13. Apparatus for separting repetitive pulse trains having a common PRF, comprising:

input means for receiving a plurality of pulse trains having a common PRF; a plurality of output means; first means coupled to said input means for coupling a first received pulse of a first pulse train to a first of said output means and for coupling first pulses of other pulse trains received within one PRI (1/ PRF) from time of reception of any pulse of said first pulse train to others of said output means; and

second means coupled to said input means for coupling other pulses of the pulse trains to their respective output means.

14. Apparatus as defined in claim 3 in which said second coupling means couples only third and subsequent pulses of the pulse trains to their respective output means.

References Cited UNITED STATES PATENTS 2,834,833 5/1958 Seggrstrom et al. 328-153X 2,845,530 7/1958 Wade 328-405 3,050,713 8/1962 Harmon 307-244X 3,437,940 4/1969 Tarczy-Hornoch 307-233X 3,439,281 4/1969 McGuire et a1. 328153 3,452,284 6/1969 Koehler 328- STANLEY D. MILLER, 111., Primary Examiner US. Cl. X.R.

Patent Citations
Cited PatentFiling datePublication dateApplicantTitle
US2834833 *Nov 21, 1952May 13, 1958Raytheon Mfg CoElectronic commutated channel separators
US2845530 *Sep 28, 1953Jul 29, 1958Elmer J WadePulse sorter
US3050713 *Dec 16, 1959Aug 21, 1962Bell Telephone Labor IncOutput selecting circuit
US3437940 *Apr 21, 1960Apr 8, 1969Rosenberry W KPulse sorting apparatus and method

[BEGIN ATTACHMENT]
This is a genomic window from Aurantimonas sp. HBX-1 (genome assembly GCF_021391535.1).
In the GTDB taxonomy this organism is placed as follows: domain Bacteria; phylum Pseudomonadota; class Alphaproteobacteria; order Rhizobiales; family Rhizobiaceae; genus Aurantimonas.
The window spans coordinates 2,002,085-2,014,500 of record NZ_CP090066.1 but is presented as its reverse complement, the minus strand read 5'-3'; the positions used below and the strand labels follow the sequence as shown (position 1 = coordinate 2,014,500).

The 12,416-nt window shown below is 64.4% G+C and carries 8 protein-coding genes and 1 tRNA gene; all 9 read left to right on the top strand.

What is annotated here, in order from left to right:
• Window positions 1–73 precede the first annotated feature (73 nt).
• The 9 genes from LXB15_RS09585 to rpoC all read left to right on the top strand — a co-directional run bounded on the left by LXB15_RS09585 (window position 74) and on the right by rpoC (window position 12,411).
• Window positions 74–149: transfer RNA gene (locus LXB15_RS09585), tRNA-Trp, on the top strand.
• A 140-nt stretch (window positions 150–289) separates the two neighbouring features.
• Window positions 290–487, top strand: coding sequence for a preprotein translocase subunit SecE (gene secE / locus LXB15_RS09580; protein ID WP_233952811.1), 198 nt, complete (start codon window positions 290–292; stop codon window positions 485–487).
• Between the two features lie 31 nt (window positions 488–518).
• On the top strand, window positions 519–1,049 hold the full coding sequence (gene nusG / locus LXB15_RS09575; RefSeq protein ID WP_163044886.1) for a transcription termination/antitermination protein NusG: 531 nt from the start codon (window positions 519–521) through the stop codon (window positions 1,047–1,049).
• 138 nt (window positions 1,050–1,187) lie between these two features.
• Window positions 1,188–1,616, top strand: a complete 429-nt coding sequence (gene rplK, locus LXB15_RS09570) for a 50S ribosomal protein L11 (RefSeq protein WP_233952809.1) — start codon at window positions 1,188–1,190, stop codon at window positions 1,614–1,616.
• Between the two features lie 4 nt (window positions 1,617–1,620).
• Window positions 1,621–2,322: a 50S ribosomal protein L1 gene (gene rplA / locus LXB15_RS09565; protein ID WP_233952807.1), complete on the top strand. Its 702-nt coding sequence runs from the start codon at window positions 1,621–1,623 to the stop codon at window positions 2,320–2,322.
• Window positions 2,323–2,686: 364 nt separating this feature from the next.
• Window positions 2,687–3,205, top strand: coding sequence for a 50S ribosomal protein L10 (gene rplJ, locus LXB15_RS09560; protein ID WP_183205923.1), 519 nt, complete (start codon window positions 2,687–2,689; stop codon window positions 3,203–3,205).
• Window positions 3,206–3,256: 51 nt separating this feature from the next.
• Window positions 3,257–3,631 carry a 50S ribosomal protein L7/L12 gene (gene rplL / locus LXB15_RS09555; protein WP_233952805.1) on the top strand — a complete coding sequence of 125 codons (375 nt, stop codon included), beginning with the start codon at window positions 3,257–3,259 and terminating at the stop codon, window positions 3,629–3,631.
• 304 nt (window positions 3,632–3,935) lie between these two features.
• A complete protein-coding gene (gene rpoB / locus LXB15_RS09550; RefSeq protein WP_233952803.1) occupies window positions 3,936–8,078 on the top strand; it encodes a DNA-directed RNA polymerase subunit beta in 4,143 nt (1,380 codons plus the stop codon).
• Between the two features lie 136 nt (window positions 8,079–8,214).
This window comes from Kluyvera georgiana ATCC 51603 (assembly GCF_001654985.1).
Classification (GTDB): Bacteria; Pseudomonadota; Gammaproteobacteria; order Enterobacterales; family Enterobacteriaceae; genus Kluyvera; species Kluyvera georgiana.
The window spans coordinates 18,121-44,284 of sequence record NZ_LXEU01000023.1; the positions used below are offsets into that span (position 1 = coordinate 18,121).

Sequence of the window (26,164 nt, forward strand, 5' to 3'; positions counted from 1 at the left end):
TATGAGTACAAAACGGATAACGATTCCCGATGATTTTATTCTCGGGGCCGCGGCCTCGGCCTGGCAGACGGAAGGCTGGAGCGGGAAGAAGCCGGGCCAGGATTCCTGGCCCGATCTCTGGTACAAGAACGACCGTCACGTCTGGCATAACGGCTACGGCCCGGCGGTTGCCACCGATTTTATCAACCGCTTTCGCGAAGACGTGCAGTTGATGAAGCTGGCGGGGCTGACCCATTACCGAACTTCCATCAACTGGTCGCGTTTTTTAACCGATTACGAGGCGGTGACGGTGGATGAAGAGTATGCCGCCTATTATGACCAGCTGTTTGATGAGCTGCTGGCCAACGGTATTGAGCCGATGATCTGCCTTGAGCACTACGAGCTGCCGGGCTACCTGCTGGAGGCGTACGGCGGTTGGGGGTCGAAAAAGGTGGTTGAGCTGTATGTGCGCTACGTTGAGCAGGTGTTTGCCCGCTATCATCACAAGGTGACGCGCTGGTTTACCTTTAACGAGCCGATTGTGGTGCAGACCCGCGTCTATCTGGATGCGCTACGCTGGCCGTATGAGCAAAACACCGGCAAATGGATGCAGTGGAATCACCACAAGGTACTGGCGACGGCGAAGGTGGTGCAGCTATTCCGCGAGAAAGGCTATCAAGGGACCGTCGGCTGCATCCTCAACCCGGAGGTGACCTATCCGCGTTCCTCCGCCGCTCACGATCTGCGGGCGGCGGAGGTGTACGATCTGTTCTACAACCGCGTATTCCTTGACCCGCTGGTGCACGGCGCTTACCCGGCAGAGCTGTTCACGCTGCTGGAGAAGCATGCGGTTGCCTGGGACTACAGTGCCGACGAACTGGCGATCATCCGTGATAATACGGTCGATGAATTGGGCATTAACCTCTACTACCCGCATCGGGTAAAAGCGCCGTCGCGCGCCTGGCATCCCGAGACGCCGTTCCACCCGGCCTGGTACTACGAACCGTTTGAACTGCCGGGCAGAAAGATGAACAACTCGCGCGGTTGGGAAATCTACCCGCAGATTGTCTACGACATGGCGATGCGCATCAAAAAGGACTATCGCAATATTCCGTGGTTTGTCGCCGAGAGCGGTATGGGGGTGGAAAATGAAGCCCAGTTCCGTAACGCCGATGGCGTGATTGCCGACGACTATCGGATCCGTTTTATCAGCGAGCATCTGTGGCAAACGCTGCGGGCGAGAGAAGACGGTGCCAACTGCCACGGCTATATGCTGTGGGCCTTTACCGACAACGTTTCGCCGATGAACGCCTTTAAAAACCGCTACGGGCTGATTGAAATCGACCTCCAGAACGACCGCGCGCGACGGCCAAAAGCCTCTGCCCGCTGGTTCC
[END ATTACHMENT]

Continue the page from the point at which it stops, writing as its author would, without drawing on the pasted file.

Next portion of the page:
US3439281 *Dec 8, 1966Apr 15, 1969Mcguire James FApparatus for randomly controlling the flow of pulses from a pulse source to a plurality of output lines
US3452284 *Aug 3, 1966Jun 24, 1969Bell Telephone Labor IncPulse distributor comprising n-1 counters and n-1 subtraction means having scales starting with n and decreasing in unitary steps,n being greater than 2
Referenced by
Citing PatentFiling datePublication dateApplicantTitle
US3675049 *Apr 24, 1970Jul 4, 1972Western Electric CoVariable digital delay using multiple parallel channels and a signal-driven bit distributor
US4300100 *Jul 27, 1979Nov 10, 1981Societa Italiana Telecomunicazioni Siemens S.P.A.Circuit arrangement for correlating several isofrequentially stepped counting chains
US4721958 *Oct 23, 1985Jan 26, 1988Trw Inc.Real-time pulse processor
US5583505 *Sep 11, 1995Dec 10, 1996Lockheed Martin CorporationRadar pulse detection and classification system
Classifications
U.S. Classification327/35, 327/114, 327/176
International ClassificationG01S7/02, G01S7/38
Cooperative ClassificationG01S7/021, G01S7/38
European ClassificationG01S7/02A, G01S7/38